Former Ohio Governor John Kasich may have run as a Republican, but that isn’t the main way he chooses to identify himself.
“I’m an American more than anything else,” he said in an interview with The Miami Student. “I want to be respectful to people who are in the Republican Party; it’s my vehicle, but it has never been my master.”
Unlike many other politicians, Kasich isn’t afraid to break from his party and is one of the only prominent Republicans who expressed support for the impeachment inquiry.
Kasich spoke about his background and explained the impact ordinary people can have during a lecture on Wednesday, Nov. 13, at the Miami University Hamilton campus.
The speech was part of the Harry T. Wilks Distinguished Lecture Series, which has brought a number of speakers from across the political spectrum to the Hamilton campus. This year, Kasich was chosen due to his prominent role in both Ohio and national politics and his background commentating on public affairs, said Matthew Smith, director of public programming for the regional campuses.
Kasich began his speech discussing how he became involved in politics.
As a first year at the Ohio State University, Kasich wrote a letter to then President Richard Nixon outlining what he thought was wrong with the country. Kasich was later invited to the White House for a 20 minute meeting with Nixon.
After graduating college, Kasich found himself working on Ronald Reagan’s 1976 presidential campaign, advising him on politics in five states.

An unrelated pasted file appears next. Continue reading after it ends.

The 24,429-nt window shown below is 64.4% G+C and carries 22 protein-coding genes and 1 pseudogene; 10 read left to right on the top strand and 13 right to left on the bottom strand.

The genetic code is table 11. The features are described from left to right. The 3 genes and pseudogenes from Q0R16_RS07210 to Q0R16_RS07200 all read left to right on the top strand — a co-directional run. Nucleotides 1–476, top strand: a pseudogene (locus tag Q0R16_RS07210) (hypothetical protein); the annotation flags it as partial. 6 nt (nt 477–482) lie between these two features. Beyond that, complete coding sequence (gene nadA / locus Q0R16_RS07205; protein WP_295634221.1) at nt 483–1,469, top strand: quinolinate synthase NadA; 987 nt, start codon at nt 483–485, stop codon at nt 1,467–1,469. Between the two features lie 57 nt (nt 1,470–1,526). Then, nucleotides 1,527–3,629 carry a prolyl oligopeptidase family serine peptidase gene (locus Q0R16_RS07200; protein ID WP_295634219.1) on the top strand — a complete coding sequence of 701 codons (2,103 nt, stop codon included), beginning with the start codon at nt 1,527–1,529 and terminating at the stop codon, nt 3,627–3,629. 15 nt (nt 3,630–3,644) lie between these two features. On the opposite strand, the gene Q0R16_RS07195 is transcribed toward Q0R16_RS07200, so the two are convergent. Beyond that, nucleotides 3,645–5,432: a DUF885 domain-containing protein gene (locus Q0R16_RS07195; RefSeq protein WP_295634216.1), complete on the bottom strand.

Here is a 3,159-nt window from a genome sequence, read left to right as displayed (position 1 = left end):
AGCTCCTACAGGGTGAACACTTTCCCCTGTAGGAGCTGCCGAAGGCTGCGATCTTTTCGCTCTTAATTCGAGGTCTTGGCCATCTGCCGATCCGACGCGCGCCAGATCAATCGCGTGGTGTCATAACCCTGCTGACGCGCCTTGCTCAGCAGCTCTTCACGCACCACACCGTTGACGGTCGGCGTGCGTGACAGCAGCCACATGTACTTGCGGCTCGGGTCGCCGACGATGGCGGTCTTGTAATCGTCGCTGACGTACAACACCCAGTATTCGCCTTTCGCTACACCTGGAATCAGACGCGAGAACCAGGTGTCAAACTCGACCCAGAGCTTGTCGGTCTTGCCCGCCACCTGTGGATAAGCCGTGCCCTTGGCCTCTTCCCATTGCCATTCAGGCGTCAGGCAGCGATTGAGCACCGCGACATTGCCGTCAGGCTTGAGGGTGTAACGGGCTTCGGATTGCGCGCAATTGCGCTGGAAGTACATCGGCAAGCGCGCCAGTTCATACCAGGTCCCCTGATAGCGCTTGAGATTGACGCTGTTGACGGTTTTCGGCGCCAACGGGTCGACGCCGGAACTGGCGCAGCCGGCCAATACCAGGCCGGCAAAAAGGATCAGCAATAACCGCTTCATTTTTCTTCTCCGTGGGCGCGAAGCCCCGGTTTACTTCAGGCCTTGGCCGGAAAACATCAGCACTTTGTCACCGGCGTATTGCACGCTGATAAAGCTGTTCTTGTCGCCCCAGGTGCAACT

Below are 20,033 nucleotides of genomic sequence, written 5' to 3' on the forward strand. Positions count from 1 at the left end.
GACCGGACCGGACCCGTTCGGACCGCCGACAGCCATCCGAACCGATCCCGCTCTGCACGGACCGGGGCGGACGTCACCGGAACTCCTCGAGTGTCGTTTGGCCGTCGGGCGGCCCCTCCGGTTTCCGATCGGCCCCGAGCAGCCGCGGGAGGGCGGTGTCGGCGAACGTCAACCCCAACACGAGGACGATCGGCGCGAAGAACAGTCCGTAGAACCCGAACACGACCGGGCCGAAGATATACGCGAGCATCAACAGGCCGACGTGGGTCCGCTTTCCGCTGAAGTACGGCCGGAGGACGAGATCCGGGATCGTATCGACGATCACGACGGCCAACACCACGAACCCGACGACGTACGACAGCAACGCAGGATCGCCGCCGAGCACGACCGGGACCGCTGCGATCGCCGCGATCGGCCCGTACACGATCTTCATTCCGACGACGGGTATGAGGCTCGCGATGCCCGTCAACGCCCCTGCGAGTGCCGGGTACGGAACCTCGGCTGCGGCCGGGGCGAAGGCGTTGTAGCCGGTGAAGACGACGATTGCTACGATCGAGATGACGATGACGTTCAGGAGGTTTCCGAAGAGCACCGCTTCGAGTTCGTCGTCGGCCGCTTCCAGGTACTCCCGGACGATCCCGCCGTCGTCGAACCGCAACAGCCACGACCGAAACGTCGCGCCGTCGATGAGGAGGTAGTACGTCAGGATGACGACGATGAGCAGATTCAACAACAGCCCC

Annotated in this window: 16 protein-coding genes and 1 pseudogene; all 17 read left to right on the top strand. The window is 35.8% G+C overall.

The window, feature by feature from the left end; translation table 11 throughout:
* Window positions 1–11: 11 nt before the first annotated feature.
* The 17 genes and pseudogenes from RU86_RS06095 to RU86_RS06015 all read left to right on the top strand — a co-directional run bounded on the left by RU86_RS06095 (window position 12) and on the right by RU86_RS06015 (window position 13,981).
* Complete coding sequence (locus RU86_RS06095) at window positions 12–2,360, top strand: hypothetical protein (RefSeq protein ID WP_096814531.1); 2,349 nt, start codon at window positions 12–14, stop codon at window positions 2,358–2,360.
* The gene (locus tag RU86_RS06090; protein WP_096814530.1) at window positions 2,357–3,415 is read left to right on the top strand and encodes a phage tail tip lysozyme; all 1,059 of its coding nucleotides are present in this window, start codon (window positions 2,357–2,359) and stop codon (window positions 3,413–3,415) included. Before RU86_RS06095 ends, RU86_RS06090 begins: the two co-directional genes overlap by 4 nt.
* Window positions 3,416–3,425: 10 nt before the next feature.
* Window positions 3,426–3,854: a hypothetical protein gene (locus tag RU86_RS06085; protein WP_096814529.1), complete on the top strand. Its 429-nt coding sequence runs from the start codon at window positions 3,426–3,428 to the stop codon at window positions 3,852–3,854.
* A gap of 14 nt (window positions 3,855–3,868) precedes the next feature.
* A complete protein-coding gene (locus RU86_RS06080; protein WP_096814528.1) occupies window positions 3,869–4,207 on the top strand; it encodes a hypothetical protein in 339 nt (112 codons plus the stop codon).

At 26, Kasich was elected to his first term as an Ohio state senator. From there, he ran for Congress and eventually served as governor of Ohio from 2010-2018. He ran for president in 2016 but lost the Republican nomination.
Kasich talked about civility and the power the average person has to make an impact, which he detailed in his latest book, “It’s Up to Us: Ten Little Ways We Can Bring about Big Change.”
Kasich said politicians won’t fix everything, so it’s up to ordinary people to make change.
“What I find so interesting today is how people are looking for something out there to come in and fix what we have right here, and I’m here to tell you tonight, they ain’t coming,” Kasich said.
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He gave anecdotes of the impact unlikely people have made in the world. He recounted a shoe shiner who dropped out of school but saved up more than $200,000 to donate to a children’s hospital for parents who couldn’t afford their children’s treatment.
He told the story of a 5-year-old who filled her whole garage with donations for those affected by Hurricane Florence and a formerly homeless 8-year-old who chose to buy blankets for those in need instead of an X-box.
After each story, Kasich asked the audience if these people changed the world, to which the crowd replied, yes.
“Do you think we can change the world, too?” he asked.
Kasich said change comes from the bottom up, citing the Civil Rights Movement and Women’s Suffrage as times when people organized to make positive change. Looking to the future, he said, the same will be true about environmental awareness and gun control.
“The people tell the politicians what to do, and the politicians will do it over time, if the people speak loudly enough,” Kasich told The Student.
Kasich said it’s important to “get out of our silos” and listen to those with opposing opinions.
“Together, we can end the fighting and the vitriol,” he said. “We can start doing the things we want out of our government and in our communities that will allow us to have a healthier and more together nation and neighborhood and family.”
According to the Dayton Daily News (DDN), Kasich was paid $40,000 for his lecture at Miami. His contract also required that he be given a five-star hotel room with a king-sized bed and cool water on stage, the DDN reported.
This article was updated to include information about Kasich's speaking contract.